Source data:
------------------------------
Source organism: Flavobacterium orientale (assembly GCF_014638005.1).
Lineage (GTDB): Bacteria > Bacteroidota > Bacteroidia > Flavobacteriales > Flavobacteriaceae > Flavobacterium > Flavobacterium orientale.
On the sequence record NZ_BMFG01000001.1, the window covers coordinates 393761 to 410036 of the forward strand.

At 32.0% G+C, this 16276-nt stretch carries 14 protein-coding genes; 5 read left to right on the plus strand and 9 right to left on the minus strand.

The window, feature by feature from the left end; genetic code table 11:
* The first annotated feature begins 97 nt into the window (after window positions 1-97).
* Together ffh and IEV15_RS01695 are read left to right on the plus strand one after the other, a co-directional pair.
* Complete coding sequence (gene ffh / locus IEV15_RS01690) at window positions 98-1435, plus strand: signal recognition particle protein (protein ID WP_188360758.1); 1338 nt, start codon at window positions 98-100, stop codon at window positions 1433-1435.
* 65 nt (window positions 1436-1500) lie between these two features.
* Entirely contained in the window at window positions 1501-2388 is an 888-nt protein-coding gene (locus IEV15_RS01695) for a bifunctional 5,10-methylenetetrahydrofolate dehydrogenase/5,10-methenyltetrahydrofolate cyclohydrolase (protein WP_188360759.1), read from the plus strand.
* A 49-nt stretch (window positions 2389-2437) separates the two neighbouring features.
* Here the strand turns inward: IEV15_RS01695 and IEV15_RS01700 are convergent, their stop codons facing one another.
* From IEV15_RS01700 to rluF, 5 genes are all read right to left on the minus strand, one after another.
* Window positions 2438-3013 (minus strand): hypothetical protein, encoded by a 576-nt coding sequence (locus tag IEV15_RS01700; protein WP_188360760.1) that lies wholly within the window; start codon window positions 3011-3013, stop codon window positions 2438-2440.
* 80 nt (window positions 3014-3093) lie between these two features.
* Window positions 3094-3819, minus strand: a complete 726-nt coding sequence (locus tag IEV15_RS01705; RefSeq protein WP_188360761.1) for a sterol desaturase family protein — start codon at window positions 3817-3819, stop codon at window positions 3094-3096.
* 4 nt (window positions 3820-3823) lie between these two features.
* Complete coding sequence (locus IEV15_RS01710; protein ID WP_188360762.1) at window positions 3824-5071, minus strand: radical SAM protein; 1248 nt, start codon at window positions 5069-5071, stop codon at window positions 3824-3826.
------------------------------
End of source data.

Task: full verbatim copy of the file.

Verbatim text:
Source organism: Flavobacterium orientale (assembly GCF_014638005.1).
Lineage (GTDB): Bacteria > Bacteroidota > Bacteroidia > Flavobacteriales > Flavobacteriaceae > Flavobacterium > Flavobacterium orientale.
On the sequence record NZ_BMFG01000001.1, the window covers coordinates 393761 to 410036 of the forward strand.

At 32.0% G+C, this 16276-nt stretch carries 14 protein-coding genes; 5 read left to right on the plus strand and 9 right to left on the minus strand.

The window, feature by feature from the left end; genetic code table 11:
* The first annotated feature begins 97 nt into the window (after window positions 1-97).
* Together ffh and IEV15_RS01695 are read left to right on the plus strand one after the other, a co-directional pair.
* Complete coding sequence (gene ffh / locus IEV15_RS01690) at window positions 98-1435, plus strand: signal recognition particle protein (protein ID WP_188360758.1); 1338 nt, start codon at window positions 98-100, stop codon at window positions 1433-1435.
* 65 nt (window positions 1436-1500) lie between these two features.
* Entirely contained in the window at window positions 1501-2388 is an 888-nt protein-coding gene (locus IEV15_RS01695) for a bifunctional 5,10-methylenetetrahydrofolate dehydrogenase/5,10-methenyltetrahydrofolate cyclohydrolase (protein WP_188360759.1), read from the plus strand.
* A 49-nt stretch (window positions 2389-2437) separates the two neighbouring features.
* Here the strand turns inward: IEV15_RS01695 and IEV15_RS01700 are convergent, their stop codons facing one another.
* From IEV15_RS01700 to rluF, 5 genes are all read right to left on the minus strand, one after another.
* Window positions 2438-3013 (minus strand): hypothetical protein, encoded by a 576-nt coding sequence (locus tag IEV15_RS01700; protein WP_188360760.1) that lies wholly within the window; start codon window positions 3011-3013, stop codon window positions 2438-2440.
* 80 nt (window positions 3014-3093) lie between these two features.
* Window positions 3094-3819, minus strand: a complete 726-nt coding sequence (locus tag IEV15_RS01705; RefSeq protein WP_188360761.1) for a sterol desaturase family protein — start codon at window positions 3817-3819, stop codon at window positions 3094-3096.
* 4 nt (window positions 3820-3823) lie between these two features.
* Complete coding sequence (locus IEV15_RS01710; protein ID WP_188360762.1) at window positions 3824-5071, minus strand: radical SAM protein; 1248 nt, start codon at window positions 5069-5071, stop codon at window positions 3824-3826.